Tough new proposed sentencing guidelines for bribery have been published in a consultation which closes in early October.
The proposals are contained in a document running to 130 pages which deals with proposed sentencing guidelines for fraud, bribery and money laundering offences.
While the guidelines themselves are not a guide for the level of financial penalty in deferred prosecution agreements (DPAs) they will be used to inform the level of financial penalty which may form part of a DPA. This is a distinction which will be lost on many and rightly so.
To all intents and practical purposes these guidelines, when finalised, will drive the financial penalties in DPAs in the UK. For individuals the guidelines take into account a range of factors.
For corporates there is more than a nod to the US sentencing guidelines with the use of a multiplier, the lowest of which is 20% and the highest of which is 400%. The consultation notes:
‘The use of a multiplier applied to a harm figure is broadly based on the US system of determining fines for corporations where the range of multipliers is .05% to 4.’
The proposed guidance notes that it is intended that for corporations:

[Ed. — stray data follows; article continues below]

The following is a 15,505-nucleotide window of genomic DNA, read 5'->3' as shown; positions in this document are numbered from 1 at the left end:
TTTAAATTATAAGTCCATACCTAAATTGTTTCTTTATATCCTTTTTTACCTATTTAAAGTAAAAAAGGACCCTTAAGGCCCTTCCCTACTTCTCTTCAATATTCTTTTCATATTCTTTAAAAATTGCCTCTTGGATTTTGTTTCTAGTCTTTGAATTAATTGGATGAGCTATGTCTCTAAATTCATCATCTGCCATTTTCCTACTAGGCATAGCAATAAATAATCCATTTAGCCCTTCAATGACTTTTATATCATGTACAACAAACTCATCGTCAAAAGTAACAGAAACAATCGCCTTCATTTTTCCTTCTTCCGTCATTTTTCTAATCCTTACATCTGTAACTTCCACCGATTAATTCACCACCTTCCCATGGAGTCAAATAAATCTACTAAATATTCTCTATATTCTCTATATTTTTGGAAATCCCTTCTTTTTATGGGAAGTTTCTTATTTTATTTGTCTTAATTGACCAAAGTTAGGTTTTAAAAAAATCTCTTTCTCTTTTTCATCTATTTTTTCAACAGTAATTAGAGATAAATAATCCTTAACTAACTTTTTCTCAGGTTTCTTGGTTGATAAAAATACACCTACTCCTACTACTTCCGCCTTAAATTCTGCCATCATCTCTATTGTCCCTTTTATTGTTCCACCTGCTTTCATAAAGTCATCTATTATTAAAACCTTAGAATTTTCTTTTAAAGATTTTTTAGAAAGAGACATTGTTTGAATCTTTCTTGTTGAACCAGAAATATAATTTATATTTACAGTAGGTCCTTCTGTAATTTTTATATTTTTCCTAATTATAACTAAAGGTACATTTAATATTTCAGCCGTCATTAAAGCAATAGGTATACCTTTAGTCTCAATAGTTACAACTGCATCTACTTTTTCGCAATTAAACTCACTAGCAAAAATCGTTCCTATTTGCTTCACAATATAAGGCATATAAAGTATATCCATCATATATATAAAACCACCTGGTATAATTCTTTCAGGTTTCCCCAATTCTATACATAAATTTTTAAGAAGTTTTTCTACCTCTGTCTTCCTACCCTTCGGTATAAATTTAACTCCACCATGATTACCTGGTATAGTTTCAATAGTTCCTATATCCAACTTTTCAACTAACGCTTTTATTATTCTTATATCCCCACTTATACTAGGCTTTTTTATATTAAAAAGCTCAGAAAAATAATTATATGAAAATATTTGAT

‘Any fine must be substantial enough to have a real economic impact which will bring home to both management and shareholders the need to operate within the law. Whether the fine would have the impact of putting the offender out of business will be relevant; in some bad cases this will be an acceptable consequence.’
This is tough talk.
Hard-pressed ethical UK (and other) businesses need a level playing field. Not one skewed by under-the-table deals which rig the markets against them.
But tough talk alone is not enough.
Numerous surveys and anecdotal evidence point to a wait-and-see attitude among some businesses who take UK threats of criminal law enforcement in fraud cases with a pinch of salt. This manifests in a lack of systems and controls to prevent fraud (including bribery) and in some cases a devil may care attitude.
Against a backdrop of an austerity programme with law enforcement struck with swinging cuts, a continuing lobby to try to water down the Bribery Act and a lack of any visible enforcement against corporates for Bribery Act violations in the two years since its entry into force – this is understandable.
But it is a mistake.
The criminalisation of corporate law in the UK continues. In answer to the question will the bite match the bark of the British Bulldog? We expect some chunky fines and other penalties.
A copy of the consultation document can be accessed here.
By Barry Vitou and Richard Kovalevsky QC, for the blog thebriberyact.com.
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